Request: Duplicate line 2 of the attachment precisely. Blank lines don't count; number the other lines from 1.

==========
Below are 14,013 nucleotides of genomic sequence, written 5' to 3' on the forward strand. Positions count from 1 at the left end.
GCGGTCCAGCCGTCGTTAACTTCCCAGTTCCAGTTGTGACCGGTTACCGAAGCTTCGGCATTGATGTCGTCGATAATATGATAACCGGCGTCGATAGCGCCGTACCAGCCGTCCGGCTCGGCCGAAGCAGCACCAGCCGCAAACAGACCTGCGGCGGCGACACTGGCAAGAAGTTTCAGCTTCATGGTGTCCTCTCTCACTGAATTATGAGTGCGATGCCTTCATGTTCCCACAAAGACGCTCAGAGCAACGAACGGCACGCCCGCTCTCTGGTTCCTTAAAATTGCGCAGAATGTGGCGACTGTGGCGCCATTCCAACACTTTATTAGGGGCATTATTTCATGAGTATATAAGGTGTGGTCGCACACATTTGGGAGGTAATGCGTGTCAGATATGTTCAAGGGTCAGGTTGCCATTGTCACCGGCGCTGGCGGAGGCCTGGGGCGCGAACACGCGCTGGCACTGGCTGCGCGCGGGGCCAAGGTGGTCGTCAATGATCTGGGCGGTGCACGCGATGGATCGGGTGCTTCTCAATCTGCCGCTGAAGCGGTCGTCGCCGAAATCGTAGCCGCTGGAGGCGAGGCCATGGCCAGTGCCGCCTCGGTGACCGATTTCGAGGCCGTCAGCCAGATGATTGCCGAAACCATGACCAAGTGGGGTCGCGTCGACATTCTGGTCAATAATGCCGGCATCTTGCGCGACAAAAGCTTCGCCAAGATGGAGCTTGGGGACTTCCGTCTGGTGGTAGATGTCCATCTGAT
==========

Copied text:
GCGGTCCAGCCGTCGTTAACTTCCCAGTTCCAGTTGTGACCGGTTACCGAAGCTTCGGCATTGATGTCGTCGATAATATGATAACCGGCGTCGATAGCGCCGTACCAGCCGTCCGGCTCGGCCGAAGCAGCACCAGCCGCAAACAGACCTGCGGCGGCGACACTGGCAAGAAGTTTCAGCTTCATGGTGTCCTCTCTCACTGAATTATGAGTGCGATGCCTTCATGTTCCCACAAAGACGCTCAGAGCAACGAACGGCACGCCCGCTCTCTGGTTCCTTAAAATTGCGCAGAATGTGGCGACTGTGGCGCCATTCCAACACTTTATTAGGGGCATTATTTCATGAGTATATAAGGTGTGGTCGCACACATTTGGGAGGTAATGCGTGTCAGATATGTTCAAGGGTCAGGTTGCCATTGTCACCGGCGCTGGCGGAGGCCTGGGGCGCGAACACGCGCTGGCACTGGCTGCGCGCGGGGCCAAGGTGGTCGTCAATGATCTGGGCGGTGCACGCGATGGATCGGGTGCTTCTCAATCTGCCGCTGAAGCGGTCGTCGCCGAAATCGTAGCCGCTGGAGGCGAGGCCATGGCCAGTGCCGCCTCGGTGACCGATTTCGAGGCCGTCAGCCAGATGATTGCCGAAACCATGACCAAGTGGGGTCGCGTCGACATTCTGGTCAATAATGCCGGCATCTTGCGCGACAAAAGCTTCGCCAAGATGGAGCTTGGGGACTTCCGTCTGGTGGTAGATGTCCATCTGAT